|Chapter Eight, Section One|
I. Acid and Base Strength
According to Arrhenius an acid is a substance that produces H3O+ ions in aqueous solution and a base is a substance that produces OH- ions in aqueous solution. Actually Arrhenius defined an acid as one that produces H+ ions in solution, but we know now that such ions don't exist in water:
H+(aq) + H2O(liq) --> H3O+(aq)
An example of a acid in water is HCl, a very strong acid
HCl + H2O --> H3O+ + Cl-
Some bases such as NaOH are solid ionic compounds and the ions are separated when the compound is dissolved in water, so that the OH- ion is produced in solution:
NaOH(s) + H2O --> Na+(aq) + OH-(aq) + H2O(liq)
Other bases are not hydroxides, but do produce OH- ions in solution:
NH3(aq) + H2O NH4+(aq) + OH-(aq)
The above reaction is shifted more toward the left, producing only a small amount of hydroxide ion.
II. Acid and Base Strength
All acids and bases are not equally "strong". The degree of the strength relates to the amount that the water reaction of the acids and bases with water is shifted to the product side. HCl, HI, HBr, HNO3, H2SO4, and HClO4 are strong acids and NaOH, KOH, LiOH, and Ba(OH)2 are strong bases. Almost all other acids and bases are weak. Acetic acid is a weak acid:
CH3COOH(aq) CH3COO-(aq) + H3O+(aq)
where the reaction is shifted much more to the left than to the right. It is a good thing that acetic acid is a weak acid or some of the salad dressings would burn up your lettuce!
II. Bronsted-Lowrey Acids and Bases
Bronsted and Lowrey developed another definition for acids and bases to account for situations in which water is not involved: an acid is a proton donor and a base is a proton acceptor. Note the following example for a couple of new concepts:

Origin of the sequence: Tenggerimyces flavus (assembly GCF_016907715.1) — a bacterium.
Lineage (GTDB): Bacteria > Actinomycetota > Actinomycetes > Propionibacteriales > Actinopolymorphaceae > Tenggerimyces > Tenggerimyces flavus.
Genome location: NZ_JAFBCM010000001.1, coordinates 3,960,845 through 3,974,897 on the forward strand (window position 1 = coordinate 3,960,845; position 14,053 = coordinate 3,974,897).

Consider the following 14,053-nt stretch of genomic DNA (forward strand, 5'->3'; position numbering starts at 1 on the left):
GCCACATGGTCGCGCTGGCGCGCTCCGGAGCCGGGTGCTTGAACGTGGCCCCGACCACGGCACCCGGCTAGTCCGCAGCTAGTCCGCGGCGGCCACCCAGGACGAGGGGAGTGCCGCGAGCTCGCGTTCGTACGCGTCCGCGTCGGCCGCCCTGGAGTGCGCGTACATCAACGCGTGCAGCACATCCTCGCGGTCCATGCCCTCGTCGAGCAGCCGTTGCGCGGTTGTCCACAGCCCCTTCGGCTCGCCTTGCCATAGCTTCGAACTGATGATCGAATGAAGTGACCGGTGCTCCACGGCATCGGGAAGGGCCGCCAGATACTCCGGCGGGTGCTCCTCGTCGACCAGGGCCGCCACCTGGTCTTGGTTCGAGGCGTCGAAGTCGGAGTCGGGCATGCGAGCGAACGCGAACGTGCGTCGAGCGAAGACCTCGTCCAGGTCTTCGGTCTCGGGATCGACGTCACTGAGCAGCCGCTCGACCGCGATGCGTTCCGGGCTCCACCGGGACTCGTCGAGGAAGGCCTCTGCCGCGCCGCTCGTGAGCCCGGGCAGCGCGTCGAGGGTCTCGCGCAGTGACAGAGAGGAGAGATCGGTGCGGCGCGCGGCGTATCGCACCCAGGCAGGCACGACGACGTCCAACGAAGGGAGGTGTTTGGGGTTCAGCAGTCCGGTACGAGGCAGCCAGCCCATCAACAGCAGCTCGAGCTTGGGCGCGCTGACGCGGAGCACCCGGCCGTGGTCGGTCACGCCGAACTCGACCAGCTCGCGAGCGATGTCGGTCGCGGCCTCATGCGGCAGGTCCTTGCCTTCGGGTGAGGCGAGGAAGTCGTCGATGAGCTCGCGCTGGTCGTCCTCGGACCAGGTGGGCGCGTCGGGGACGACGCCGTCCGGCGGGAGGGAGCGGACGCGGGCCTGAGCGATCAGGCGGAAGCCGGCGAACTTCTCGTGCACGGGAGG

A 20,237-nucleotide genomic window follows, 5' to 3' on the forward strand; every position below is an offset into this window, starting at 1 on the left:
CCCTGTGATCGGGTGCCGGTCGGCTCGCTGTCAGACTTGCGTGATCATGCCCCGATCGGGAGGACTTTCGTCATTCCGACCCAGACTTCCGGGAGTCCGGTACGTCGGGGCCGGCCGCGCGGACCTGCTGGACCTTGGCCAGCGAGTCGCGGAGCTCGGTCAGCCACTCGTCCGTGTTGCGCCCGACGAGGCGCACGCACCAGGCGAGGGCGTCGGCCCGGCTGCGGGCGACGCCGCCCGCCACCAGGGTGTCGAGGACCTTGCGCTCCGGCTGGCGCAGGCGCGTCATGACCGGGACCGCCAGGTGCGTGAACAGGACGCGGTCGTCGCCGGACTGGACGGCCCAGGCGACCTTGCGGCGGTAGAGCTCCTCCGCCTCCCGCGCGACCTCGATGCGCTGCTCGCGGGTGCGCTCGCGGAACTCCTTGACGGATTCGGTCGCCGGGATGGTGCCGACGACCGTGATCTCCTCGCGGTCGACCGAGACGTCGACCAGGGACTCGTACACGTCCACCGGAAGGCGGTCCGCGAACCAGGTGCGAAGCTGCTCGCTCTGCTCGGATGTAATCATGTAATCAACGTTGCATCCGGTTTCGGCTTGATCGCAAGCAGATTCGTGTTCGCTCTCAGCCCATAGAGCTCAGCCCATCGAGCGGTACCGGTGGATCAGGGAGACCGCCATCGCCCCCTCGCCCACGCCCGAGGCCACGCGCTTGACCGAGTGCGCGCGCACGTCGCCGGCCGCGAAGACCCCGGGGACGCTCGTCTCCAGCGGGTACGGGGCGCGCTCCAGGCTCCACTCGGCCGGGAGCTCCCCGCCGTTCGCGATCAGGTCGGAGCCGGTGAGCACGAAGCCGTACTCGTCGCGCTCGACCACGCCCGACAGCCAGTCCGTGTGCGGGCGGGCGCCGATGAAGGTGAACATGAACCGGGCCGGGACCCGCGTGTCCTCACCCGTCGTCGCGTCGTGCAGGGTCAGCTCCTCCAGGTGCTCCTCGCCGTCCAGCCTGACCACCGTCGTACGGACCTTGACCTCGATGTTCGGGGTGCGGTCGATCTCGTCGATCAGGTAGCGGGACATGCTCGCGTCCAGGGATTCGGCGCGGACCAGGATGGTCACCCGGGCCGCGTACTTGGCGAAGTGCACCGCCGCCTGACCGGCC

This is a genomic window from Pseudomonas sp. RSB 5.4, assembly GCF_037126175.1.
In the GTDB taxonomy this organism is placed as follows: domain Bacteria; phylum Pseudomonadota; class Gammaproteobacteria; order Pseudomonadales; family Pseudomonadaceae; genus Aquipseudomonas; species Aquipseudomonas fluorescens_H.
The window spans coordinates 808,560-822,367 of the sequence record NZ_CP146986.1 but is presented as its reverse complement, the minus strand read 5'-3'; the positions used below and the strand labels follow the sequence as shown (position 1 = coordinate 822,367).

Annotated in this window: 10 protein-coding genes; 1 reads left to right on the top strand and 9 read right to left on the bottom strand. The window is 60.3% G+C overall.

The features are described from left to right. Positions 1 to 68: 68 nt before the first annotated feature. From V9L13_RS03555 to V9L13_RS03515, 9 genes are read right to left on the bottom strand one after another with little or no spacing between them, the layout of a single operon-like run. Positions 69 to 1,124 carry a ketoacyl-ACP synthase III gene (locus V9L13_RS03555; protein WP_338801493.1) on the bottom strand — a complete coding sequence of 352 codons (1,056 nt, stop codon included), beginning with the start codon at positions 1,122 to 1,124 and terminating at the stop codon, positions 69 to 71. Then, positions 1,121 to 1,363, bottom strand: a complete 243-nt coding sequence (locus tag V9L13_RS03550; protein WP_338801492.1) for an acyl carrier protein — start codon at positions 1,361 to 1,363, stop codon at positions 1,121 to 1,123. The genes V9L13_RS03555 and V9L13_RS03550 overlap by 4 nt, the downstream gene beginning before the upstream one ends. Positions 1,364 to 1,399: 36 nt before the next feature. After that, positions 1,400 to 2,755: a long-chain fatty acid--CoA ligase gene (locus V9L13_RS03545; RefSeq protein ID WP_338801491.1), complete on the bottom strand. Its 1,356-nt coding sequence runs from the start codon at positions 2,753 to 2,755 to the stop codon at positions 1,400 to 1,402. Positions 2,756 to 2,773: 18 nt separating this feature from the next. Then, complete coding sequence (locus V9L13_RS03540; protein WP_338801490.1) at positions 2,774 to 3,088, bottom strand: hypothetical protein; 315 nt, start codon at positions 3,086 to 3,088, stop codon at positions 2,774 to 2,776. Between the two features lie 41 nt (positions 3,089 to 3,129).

One new concept is that an acid or a base can be either a molecule or an ion. Note that water is the base because it accepts a proton and H3O+(aq) is an acid because it can give up a proton. Cl- is a base because it can accept a proton, and HCl is an acid because it donated a proton. H3O+(aq) is called the conjugate acid of the base H2O and CO32- is the conjugate base of the acid HCO3-. This acid, HCO3-, gave up only one proton so it is called monoprotic. Other acids, such as H2SO4, are capable of giving up more than one proton, and it would be called diprotic. However such acids that can give up more than one proton do so sequentially in monoprotic steps:
H2SO4 + H2O --> HSO4- + H3O+
HSO4- + H2O --> SO42- + H3O+.
Be sure to study Table 8.2 in your book, which shows several acids and their conjugate bases.
III. Acid Dissociation Constants
In chapter 7 we learned about equilibrium constants. Now we can apply that concept to weak acids in solution to inform us as to how strong a weak acid is. A weak acid added to water gives us the equilibrium:
HA(aq) + H2O(liq) H3O+(aq) + A-
For this reaction the equilibrium constant is
However the concentration of water in the denominator does not vary much so we can multiply both sides by [H2O] to give a new equilibrium constant, Ka, called the acid dissociation constant:
Below is a table of Ka values for some common weak acids. The smaller the Ka, the weaker the acid, or the less amount of H3O+ produced.
A similar situation holds for weak bases:
And we have a similar table for the weak bases:
The smaller the Kb value, the weaker the base.
IV. Properties of Acids and Bases
The most important property of acids and bases is that they react with each other in a process called neutralization. A strong acid and a strong base will react with each other to produce a salt and water:
HCl + NaOH --> NaCl + H2O
V. Reactions of Acids
Acids react with active metals to produce hydrogen and a salt:
Mg(s) + 2 HCl --> MgCl2(aq) + H2(g)
Acids react with metal hydroxides to give water and a salt:
HNO3 + KOH --> H2O + KNO3
Strong acids react with metal oxides to produce water and the metal:
2 H3O+(aq) + CaO(s) --> 2H2O(liq) + Ca2+
Strong acids added to a carbonate or a bicarbonate give off bubbles of carbon dioxide:
H3O+(aq) + CO3-(aq) --> H2CO3(aq) + 2 h2(liq)
H2CO3(aq) --> CO2(g) + H2
Finally, any acid stronger than NH4+ will react with ammonia the same as HCl will:
HCl + NH3 -- > NH4+ + Cl-
After you have studied this material and practiced some problems, take quiz one. If you score at least 80 on the test then you are ready to continue to the next section.
Web Author: Dr. Leon L. Combs
Copyright ©2001 by Dr. Leon L. Combs - ALL RIGHTS RESERVED